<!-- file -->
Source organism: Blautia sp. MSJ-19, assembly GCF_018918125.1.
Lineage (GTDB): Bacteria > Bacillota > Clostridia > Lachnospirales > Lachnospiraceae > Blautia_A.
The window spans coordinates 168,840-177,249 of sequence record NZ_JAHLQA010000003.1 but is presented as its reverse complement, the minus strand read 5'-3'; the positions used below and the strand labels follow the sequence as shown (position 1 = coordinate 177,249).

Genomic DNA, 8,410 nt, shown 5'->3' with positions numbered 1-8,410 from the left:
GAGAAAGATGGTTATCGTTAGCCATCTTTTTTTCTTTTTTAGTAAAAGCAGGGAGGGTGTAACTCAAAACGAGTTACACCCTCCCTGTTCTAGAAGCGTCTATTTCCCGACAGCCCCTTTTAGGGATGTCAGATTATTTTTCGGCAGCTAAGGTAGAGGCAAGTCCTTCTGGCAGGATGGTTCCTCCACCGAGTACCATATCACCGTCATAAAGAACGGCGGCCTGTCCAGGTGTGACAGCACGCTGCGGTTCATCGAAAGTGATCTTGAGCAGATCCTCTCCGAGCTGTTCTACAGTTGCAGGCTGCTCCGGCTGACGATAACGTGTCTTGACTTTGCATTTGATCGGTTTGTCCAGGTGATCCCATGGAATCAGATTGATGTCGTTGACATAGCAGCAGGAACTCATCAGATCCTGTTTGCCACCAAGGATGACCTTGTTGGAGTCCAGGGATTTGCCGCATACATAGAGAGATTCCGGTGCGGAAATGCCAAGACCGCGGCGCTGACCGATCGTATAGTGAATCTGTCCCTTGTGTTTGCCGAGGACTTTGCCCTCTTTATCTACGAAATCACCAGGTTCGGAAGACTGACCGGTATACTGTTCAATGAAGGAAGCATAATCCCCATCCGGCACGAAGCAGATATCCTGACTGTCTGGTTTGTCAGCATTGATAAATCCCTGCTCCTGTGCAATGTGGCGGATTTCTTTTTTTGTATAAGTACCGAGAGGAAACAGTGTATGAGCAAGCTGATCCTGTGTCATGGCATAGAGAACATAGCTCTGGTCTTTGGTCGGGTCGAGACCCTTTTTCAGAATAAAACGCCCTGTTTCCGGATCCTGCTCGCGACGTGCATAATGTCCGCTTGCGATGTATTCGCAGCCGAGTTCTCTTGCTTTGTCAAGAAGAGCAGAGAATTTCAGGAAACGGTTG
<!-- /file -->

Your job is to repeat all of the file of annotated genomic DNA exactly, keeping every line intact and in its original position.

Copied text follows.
Source organism: Blautia sp. MSJ-19, assembly GCF_018918125.1.
Lineage (GTDB): Bacteria > Bacillota > Clostridia > Lachnospirales > Lachnospiraceae > Blautia_A.
The window spans coordinates 168,840-177,249 of sequence record NZ_JAHLQA010000003.1 but is presented as its reverse complement, the minus strand read 5'-3'; the positions used below and the strand labels follow the sequence as shown (position 1 = coordinate 177,249).

Genomic DNA, 8,410 nt, shown 5'->3' with positions numbered 1-8,410 from the left:
GAGAAAGATGGTTATCGTTAGCCATCTTTTTTTCTTTTTTAGTAAAAGCAGGGAGGGTGTAACTCAAAACGAGTTACACCCTCCCTGTTCTAGAAGCGTCTATTTCCCGACAGCCCCTTTTAGGGATGTCAGATTATTTTTCGGCAGCTAAGGTAGAGGCAAGTCCTTCTGGCAGGATGGTTCCTCCACCGAGTACCATATCACCGTCATAAAGAACGGCGGCCTGTCCAGGTGTGACAGCACGCTGCGGTTCATCGAAAGTGATCTTGAGCAGATCCTCTCCGAGCTGTTCTACAGTTGCAGGCTGCTCCGGCTGACGATAACGTGTCTTGACTTTGCATTTGATCGGTTTGTCCAGGTGATCCCATGGAATCAGATTGATGTCGTTGACATAGCAGCAGGAACTCATCAGATCCTGTTTGCCACCAAGGATGACCTTGTTGGAGTCCAGGGATTTGCCGCATACATAGAGAGATTCCGGTGCGGAAATGCCAAGACCGCGGCGCTGACCGATCGTATAGTGAATCTGTCCCTTGTGTTTGCCGAGGACTTTGCCCTCTTTATCTACGAAATCACCAGGTTCGGAAGACTGACCGGTATACTGTTCAATGAAGGAAGCATAATCCCCATCCGGCACGAAGCAGATATCCTGACTGTCTGGTTTGTCAGCATTGATAAATCCCTGCTCCTGTGCAATGTGGCGGATTTCTTTTTTTGTATAAGTACCGAGAGGAAACAGTGTATGAGCAAGCTGATCCTGTGTCATGGCATAGAGAACATAGCTCTGGTCTTTGGTCGGGTCGAGACCCTTTTTCAGAATAAAACGCCCTGTTTCCGGATCCTGCTCGCGACGTGCATAATGTCCGCTTGCGATGTATTCGCAGCCGAGTTCTCTTGCTTTGTCAAGAAGAGCAGAGAATTTCAGGAAACGGTTG